Chuck Fletcher has gone to work this offseason. So far, he’s made four trades and acquired three players to help bolster the Flyers roster. Ryan Ellis was the first of those three players added just over a week ago.
With the dust settled from NHL Draft weekend and a few days before free agency starts on Wednesday, I wanted to take a look back at each trade. What did the Flyers give up, what did they get, and, most importantly, how did the Flyers fare in the trade?
Let’s get into these Flyers trade grades.
July 17th: Flyers trade Myers & Patrick for Ellis
In: Ryan Ellis
Chuck Fletcher made the first big splash of the offseason just over a week ago. With the Flyers in the market for a top-pair defenseman, Fletcher went out and got his guy.
Ryan Ellis the perfect fit for Flyers
Ellis, a 30-year-old right-handed defenseman, is the perfect fit for the Flyers blue line. In hindsight, Ellis was the guy for the Flyers to target.
Ryan Ellis is under contract for the next six seasons at a $6.25 million cap hit. That number is significantly less than what Seth Jones received from Chicago ($9.5 million) and Dougie Hamilton‘s price may be even higher than that. For the Flyers, six years of Ellis at that cap hit fits very well into their plans.
Not only is Ellis a great fit in terms of the salary cap, but he’s a fantastic fit on the ice as well. Ivan Provorov needs a right-handed partner that has experience playing a lot of minutes in all situations. He had that with Matt Niskanen in the 2019-20 season but the Flyers failed to fill that gap last offseason.
This offseason, however, Fletcher isn’t taking any chances. He made sure to go out and get a proven top-pair defenseman to pair with Provorov. Ellis averaged over 23 minutes a game in each of the last five seasons. It’s safe to assume that Ellis will average at least 23 minutes per game for the Flyers.
“Well, Ryan is an excellent all-around defenseman. In our opinion, he is one of the best passers in the game on the blue line. He’s great in transition. He can play the power play. He’s got a heavy shot and he’s a very good penalty killer,” Fletcher said. “He’s been part of the leadership group in Nashville for a while. He’s a competitive, team-oriented type of player. We think he’s a really well-rounded hockey player, a quality person, and somebody that we feel very fortunate that we were able to add to our group.”
There is some hesitation with Ellis due to an upper-body injury last season. Reports surfaced that Ellis had a shoulder injury. However, Ellis revealed that he had a broken knuckle –– that is now healed –– and never had shoulder issues.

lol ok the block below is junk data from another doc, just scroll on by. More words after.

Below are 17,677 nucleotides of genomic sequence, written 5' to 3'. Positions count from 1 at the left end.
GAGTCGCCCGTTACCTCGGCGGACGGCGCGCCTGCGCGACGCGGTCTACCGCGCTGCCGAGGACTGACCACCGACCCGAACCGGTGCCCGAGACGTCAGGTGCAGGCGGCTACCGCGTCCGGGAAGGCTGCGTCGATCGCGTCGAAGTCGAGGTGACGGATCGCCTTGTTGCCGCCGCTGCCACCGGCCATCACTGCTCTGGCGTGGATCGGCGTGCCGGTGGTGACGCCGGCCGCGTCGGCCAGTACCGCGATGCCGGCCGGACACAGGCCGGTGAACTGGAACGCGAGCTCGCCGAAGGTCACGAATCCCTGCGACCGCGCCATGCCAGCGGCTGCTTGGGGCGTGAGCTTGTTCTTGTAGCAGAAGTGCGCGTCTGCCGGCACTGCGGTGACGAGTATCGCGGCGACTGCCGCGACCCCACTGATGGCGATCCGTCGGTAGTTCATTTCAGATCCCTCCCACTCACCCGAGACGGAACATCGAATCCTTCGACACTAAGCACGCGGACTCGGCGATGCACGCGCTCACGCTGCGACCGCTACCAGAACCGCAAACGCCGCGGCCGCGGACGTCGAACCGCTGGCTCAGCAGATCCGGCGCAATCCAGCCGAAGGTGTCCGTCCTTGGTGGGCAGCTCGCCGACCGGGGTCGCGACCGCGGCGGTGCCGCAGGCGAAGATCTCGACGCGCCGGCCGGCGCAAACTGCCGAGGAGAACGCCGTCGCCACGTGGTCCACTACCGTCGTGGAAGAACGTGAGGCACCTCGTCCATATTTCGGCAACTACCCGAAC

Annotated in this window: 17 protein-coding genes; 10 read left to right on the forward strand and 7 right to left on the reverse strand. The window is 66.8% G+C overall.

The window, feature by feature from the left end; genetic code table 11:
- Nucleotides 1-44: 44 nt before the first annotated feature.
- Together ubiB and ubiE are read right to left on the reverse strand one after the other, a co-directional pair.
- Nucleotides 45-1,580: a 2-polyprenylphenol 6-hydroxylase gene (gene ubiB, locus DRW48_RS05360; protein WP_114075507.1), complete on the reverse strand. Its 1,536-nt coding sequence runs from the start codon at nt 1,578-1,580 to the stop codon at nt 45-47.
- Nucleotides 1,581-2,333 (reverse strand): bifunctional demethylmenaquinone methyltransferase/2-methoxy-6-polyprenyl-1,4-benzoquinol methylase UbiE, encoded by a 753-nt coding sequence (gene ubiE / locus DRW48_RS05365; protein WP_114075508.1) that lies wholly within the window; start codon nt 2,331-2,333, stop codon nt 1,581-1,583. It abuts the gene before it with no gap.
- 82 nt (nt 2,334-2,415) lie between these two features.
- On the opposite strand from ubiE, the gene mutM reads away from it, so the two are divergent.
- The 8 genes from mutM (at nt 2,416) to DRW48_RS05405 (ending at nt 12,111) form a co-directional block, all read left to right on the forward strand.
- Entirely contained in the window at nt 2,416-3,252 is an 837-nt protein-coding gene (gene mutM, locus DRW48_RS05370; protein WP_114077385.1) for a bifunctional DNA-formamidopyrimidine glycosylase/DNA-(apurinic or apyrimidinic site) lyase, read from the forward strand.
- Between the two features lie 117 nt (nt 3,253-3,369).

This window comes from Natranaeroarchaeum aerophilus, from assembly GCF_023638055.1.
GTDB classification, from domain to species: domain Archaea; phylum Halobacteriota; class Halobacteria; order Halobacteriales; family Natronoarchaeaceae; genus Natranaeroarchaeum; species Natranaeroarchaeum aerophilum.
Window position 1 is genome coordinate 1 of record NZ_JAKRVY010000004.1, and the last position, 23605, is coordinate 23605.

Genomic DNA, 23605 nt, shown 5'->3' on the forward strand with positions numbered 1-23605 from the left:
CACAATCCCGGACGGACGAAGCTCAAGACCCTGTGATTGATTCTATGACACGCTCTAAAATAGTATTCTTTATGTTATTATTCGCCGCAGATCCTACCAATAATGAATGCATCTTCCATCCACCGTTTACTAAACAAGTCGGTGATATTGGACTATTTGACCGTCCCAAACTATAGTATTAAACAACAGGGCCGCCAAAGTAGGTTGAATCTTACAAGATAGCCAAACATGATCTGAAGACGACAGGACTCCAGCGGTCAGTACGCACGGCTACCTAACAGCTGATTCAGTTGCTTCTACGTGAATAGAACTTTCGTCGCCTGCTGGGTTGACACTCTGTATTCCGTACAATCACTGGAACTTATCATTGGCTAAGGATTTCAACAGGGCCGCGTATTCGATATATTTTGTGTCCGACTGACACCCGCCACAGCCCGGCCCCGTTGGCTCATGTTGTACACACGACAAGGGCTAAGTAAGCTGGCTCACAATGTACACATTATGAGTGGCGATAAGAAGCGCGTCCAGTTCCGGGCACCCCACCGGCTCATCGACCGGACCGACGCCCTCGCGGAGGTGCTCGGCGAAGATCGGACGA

Flyers trade potential for experience
In acquiring Ellis, the Flyers were forced to part with two of their struggling young players.
“It was very difficult” to trade Myers and Patrick, Fletcher said. “We certainly were not looking to move them.”
“Phil Myers is a young man who is going to be a real good defenseman in this league for a long time. I still believe in Patty. Last year, I thought, was a step forward for him in terms of his health and getting back on the ice. I think the production will come and the confidence will come as he continues in his career,” he continued. “As you said, you have to give to get”
Nolan Patrick dealt with concussions and migraine issues throughout his time in Philadelphia. He was healthy last season and played in 52 of 56 games. But he only had four goals and nine points. A change of scenery was reportedly requested by Patrick and it was needed. The No. 2 overall pick in the 2017 NHL Draft may still have a bright future ahead of him, but that wasn’t going to come in Philadelphia.
While Patrick tries to shake the “bust” label he’s gotten, Philippe Myers is on the other end of the spectrum. Ron Hextall and the Flyers signed him as an undrafted free agent in 2015. He worked his way up the prospect ladder and looked like he had top-pair potential. He showed flashes of second-pair potential with Travis Sanheim in the 2019-20 season, but the tall right-handed defenseman struggled last season. Alain Vigneault gave him opportunities to take the top-pair role and run with it, but Myers could never find his footing.
Myers may end up finding his game again and hitting his top-four ceiling. The Flyers didn’t want to take that risk, though. Instead, they traded him for a proven top-pair defenseman in Ellis. Myers could eventually play 20+ minutes a night as Ellis does, but the veteran defenseman fits the Flyers’ timeline much better. They need to win now and Ellis helps them do that.
Trade Grade: A+